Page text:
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UNCTAD Secretary General on the enormous potential of intra-African trade

UNCTAD Secretary General on the enormous potential of intra-African trade

“All studies show that what Africa sells within Africa has more value added than what Africa sells to the rest of the world, which is mostly raw materials. That means intra-African trade creates more employment in the source country than Africa trading with the rest of the world,” said the Secretary General of the United Nations Conference on Trade and Development, Dr Mukhisa Kituyi.

Dr Kituyi spoke to Zipporah Musau of Africa Renewal on a wide range of issues that impacts inter-continental trade.

Dr Kituyi, who was closely involved with the process to establish the African Continental Free Trade Area (AfCFTA) said 49 of Africa’s 55 countries have signed to accord. “When at least 22 countries ratify it, the AfCFTA will officially come into force, potentially making the continent the largest trading bloc in the world,’ he said.

“For Africa, a clear determination to expand trade among ourselves is an important step. Uncertainties in international trade increase the premium on regional intra-African trade. Secondly, what we have learned from the rest of the world is that even if there is populist protectionism, it is a short-term phase that we’ll ride out. But for Africa to learn from the experience of East Asia and Latin America even as we wait for protectionism to end, we must build productive trading capacities through regional value chains,” said Dr Kituyi adding that African countries need to build the capacity and effect structural transformation for the continent to be a competitive international player.

“The creation of a continent with a free trade area is therefore an important step to building collectively, the competitiveness of African labour and African products internally and internationally,” he said.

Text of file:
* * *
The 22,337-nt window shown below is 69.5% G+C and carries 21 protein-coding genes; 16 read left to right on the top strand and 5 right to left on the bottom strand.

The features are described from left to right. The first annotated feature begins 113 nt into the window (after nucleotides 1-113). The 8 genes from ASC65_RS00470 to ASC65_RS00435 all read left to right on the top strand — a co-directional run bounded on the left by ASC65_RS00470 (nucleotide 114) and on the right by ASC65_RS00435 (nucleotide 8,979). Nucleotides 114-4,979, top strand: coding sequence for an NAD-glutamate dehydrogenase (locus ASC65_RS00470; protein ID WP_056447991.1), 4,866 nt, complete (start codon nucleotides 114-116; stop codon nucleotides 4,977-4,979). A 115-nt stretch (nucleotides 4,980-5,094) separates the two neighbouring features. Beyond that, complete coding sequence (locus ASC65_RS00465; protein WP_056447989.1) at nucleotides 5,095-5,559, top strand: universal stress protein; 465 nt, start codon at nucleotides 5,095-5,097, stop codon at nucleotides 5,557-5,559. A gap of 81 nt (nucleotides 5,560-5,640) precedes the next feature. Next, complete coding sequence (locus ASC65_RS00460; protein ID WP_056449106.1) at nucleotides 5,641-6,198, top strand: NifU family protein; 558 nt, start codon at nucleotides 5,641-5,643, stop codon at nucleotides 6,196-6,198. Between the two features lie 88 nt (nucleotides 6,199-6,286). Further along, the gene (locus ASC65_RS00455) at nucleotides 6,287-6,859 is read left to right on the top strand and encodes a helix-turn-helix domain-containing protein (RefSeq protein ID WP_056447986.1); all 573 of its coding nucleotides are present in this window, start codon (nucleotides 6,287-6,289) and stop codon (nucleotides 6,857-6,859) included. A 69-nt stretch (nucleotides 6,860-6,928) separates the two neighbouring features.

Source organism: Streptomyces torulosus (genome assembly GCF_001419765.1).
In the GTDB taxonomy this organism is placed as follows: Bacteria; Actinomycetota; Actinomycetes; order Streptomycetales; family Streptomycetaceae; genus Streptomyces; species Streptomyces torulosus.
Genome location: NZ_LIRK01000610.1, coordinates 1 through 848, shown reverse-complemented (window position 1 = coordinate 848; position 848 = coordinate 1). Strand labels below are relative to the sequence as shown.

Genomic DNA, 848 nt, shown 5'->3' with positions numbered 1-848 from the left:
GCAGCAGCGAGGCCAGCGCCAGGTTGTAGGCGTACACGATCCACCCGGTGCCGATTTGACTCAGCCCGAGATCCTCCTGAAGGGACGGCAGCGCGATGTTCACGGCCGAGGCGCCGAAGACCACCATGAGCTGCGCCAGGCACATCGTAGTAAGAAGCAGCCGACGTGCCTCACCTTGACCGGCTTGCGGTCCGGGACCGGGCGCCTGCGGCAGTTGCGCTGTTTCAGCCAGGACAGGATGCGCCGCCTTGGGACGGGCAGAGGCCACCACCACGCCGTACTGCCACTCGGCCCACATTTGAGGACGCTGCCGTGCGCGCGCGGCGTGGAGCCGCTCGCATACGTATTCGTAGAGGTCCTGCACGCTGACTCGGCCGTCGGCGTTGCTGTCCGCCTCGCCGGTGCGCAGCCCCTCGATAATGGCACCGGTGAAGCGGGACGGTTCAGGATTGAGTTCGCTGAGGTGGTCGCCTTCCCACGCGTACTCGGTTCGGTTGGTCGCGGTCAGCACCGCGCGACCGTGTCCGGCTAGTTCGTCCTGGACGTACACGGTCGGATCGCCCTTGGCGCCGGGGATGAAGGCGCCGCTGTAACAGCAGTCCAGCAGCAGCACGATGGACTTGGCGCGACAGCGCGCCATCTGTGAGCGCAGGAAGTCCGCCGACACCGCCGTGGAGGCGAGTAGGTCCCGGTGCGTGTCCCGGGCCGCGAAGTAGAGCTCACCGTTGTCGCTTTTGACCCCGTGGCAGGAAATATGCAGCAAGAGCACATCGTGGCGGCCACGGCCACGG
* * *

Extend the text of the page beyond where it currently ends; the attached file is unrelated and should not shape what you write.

On the gains for individual countries, he continued “We look to gain more industrial and value-added jobs in Africa because of intra-African trade. Secondly, it will build competitiveness, which you can then unleash onto the rest of the world. Thirdly, we will be removing domestic market distortions which have been adding a burden to domestic consumers because of too much protectionism.”

Acknowledging that there are several non-tariff barriers to intra-continental trade, Dr Kituyi said a general lack of political will to remove these barriers, is often exploited by government to protect their own products.

“When there is a deficit of political goodwill, excuses are made to slow down trade. Many times, traders will reach the border and be told, “This product looks too old to be sold to us” or “The quality doesn’t seem to be right,” or “We can not ascertain that this was made in your country.” The absence of goodwill leads to the use of too many non-tariff measures as excuses to slow down trade. Cultivating goodwill requires that non-tariff barriers are rolled back and trade is increased between African countries,” he said.


 

About The Author

Mandisa Rasmeni

Mandisa Rasmeni has worked as reporter at the Economist for the past five years, first on the entertainment beat but now focussing more on community, social and health reporting. She a born writer and is working on her degree in Journalism at the Namibia University of Science and Technology (NUST). She believes education is the greatest equalizer. She is the epitome of perseverance, having started as the newspaper's receptionist in 2013.

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